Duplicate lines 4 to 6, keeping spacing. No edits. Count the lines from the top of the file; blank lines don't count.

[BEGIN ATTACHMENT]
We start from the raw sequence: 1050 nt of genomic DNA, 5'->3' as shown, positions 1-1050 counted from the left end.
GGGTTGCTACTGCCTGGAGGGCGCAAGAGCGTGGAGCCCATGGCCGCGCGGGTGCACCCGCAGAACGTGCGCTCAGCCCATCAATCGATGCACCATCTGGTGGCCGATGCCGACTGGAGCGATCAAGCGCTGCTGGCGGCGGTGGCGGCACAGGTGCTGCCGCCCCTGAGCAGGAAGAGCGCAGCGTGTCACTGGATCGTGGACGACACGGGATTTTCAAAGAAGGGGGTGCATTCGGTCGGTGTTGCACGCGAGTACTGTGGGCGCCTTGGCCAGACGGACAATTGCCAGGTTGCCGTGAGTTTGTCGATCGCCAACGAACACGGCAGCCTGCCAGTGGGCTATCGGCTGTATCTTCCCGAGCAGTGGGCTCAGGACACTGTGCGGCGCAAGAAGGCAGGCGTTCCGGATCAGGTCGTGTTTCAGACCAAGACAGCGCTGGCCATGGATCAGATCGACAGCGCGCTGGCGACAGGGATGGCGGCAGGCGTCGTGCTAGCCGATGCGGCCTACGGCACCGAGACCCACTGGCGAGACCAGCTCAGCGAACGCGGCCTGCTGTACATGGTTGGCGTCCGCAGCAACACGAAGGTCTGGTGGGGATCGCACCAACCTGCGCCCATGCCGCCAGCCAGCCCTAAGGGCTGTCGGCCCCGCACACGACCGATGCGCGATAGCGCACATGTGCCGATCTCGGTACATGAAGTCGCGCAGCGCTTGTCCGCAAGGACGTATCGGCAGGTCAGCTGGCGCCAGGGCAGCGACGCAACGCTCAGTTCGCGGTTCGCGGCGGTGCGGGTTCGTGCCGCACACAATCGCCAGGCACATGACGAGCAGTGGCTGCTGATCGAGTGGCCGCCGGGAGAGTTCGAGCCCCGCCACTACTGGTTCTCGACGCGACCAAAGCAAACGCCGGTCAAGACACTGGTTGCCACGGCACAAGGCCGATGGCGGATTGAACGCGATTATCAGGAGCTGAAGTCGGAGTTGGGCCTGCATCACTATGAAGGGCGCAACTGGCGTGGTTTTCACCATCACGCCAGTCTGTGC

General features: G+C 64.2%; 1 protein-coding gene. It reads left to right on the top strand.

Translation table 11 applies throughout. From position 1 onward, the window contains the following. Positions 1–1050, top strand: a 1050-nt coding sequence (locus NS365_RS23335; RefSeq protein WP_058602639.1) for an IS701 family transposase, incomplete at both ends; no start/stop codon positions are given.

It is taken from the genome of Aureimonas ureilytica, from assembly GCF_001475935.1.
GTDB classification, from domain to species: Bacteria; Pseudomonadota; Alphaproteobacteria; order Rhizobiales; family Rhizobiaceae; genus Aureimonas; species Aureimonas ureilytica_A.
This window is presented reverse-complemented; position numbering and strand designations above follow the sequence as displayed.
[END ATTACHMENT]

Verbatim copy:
Translation table 11 applies throughout. From position 1 onward, the window contains the following. Positions 1–1050, top strand: a 1050-nt coding sequence (locus NS365_RS23335; RefSeq protein WP_058602639.1) for an IS701 family transposase, incomplete at both ends; no start/stop codon positions are given.

It is taken from the genome of Aureimonas ureilytica, from assembly GCF_001475935.1.
GTDB classification, from domain to species: Bacteria; Pseudomonadota; Alphaproteobacteria; order Rhizobiales; family Rhizobiaceae; genus Aureimonas; species Aureimonas ureilytica_A.